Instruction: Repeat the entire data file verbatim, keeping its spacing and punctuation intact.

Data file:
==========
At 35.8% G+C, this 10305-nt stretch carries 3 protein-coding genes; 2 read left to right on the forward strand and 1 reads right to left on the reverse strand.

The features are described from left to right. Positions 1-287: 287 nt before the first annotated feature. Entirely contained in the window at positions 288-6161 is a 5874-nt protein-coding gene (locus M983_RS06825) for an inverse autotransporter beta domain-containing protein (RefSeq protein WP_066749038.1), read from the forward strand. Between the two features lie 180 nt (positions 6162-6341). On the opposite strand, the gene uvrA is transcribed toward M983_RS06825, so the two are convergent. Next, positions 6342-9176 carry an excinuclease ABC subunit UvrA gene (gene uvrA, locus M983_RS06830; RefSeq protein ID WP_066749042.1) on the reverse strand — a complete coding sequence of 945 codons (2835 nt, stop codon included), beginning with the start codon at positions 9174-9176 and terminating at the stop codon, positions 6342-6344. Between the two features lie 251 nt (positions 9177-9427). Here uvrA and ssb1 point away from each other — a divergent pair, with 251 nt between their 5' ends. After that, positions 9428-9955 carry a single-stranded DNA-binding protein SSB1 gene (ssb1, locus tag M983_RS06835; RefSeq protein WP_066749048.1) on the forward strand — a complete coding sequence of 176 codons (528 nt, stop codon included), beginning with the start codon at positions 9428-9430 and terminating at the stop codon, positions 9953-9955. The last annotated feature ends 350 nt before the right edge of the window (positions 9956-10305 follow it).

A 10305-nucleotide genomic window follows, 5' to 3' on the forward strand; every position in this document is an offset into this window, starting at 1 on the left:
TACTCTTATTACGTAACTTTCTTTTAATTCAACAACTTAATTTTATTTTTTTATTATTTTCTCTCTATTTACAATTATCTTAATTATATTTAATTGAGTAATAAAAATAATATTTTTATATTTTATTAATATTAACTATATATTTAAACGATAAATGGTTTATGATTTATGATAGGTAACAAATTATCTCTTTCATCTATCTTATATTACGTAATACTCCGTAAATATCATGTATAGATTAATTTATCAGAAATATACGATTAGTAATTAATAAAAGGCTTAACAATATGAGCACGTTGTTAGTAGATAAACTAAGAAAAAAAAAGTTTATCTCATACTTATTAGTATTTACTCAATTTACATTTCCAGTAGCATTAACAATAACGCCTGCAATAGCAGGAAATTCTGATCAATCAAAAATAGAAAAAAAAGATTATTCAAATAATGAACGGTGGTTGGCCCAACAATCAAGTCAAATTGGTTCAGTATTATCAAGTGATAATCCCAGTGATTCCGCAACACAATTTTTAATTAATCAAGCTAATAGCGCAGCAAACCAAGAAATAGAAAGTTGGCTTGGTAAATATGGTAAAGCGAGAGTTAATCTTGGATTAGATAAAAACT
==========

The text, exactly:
At 35.8% G+C, this 10305-nt stretch carries 3 protein-coding genes; 2 read left to right on the forward strand and 1 reads right to left on the reverse strand.

The features are described from left to right. Positions 1-287: 287 nt before the first annotated feature. Entirely contained in the window at positions 288-6161 is a 5874-nt protein-coding gene (locus M983_RS06825) for an inverse autotransporter beta domain-containing protein (RefSeq protein WP_066749038.1), read from the forward strand. Between the two features lie 180 nt (positions 6162-6341). On the opposite strand, the gene uvrA is transcribed toward M983_RS06825, so the two are convergent. Next, positions 6342-9176 carry an excinuclease ABC subunit UvrA gene (gene uvrA, locus M983_RS06830; RefSeq protein ID WP_066749042.1) on the reverse strand — a complete coding sequence of 945 codons (2835 nt, stop codon included), beginning with the start codon at positions 9174-9176 and terminating at the stop codon, positions 6342-6344. Between the two features lie 251 nt (positions 9177-9427). Here uvrA and ssb1 point away from each other — a divergent pair, with 251 nt between their 5' ends. After that, positions 9428-9955 carry a single-stranded DNA-binding protein SSB1 gene (ssb1, locus tag M983_RS06835; RefSeq protein WP_066749048.1) on the forward strand — a complete coding sequence of 176 codons (528 nt, stop codon included), beginning with the start codon at positions 9428-9430 and terminating at the stop codon, positions 9953-9955. The last annotated feature ends 350 nt before the right edge of the window (positions 9956-10305 follow it).

A 10305-nucleotide genomic window follows, 5' to 3' on the forward strand; every position in this document is an offset into this window, starting at 1 on the left:
TACTCTTATTACGTAACTTTCTTTTAATTCAACAACTTAATTTTATTTTTTTATTATTTTCTCTCTATTTACAATTATCTTAATTATATTTAATTGAGTAATAAAAATAATATTTTTATATTTTATTAATATTAACTATATATTTAAACGATAAATGGTTTATGATTTATGATAGGTAACAAATTATCTCTTTCATCTATCTTATATTACGTAATACTCCGTAAATATCATGTATAGATTAATTTATCAGAAATATACGATTAGTAATTAATAAAAGGCTTAACAATATGAGCACGTTGTTAGTAGATAAACTAAGAAAAAAAAAGTTTATCTCATACTTATTAGTATTTACTCAATTTACATTTCCAGTAGCATTAACAATAACGCCTGCAATAGCAGGAAATTCTGATCAATCAAAAATAGAAAAAAAAGATTATTCAAATAATGAACGGTGGTTGGCCCAACAATCAAGTCAAATTGGTTCAGTATTATCAAGTGATAATCCCAGTGATTCCGCAACACAATTTTTAATTAATCAAGCTAATAGCGCAGCAAACCAAGAAATAGAAAGTTGGCTTGGTAAATATGGTAAAGCGAGAGTTAATCTTGGATTAGATAAAAACT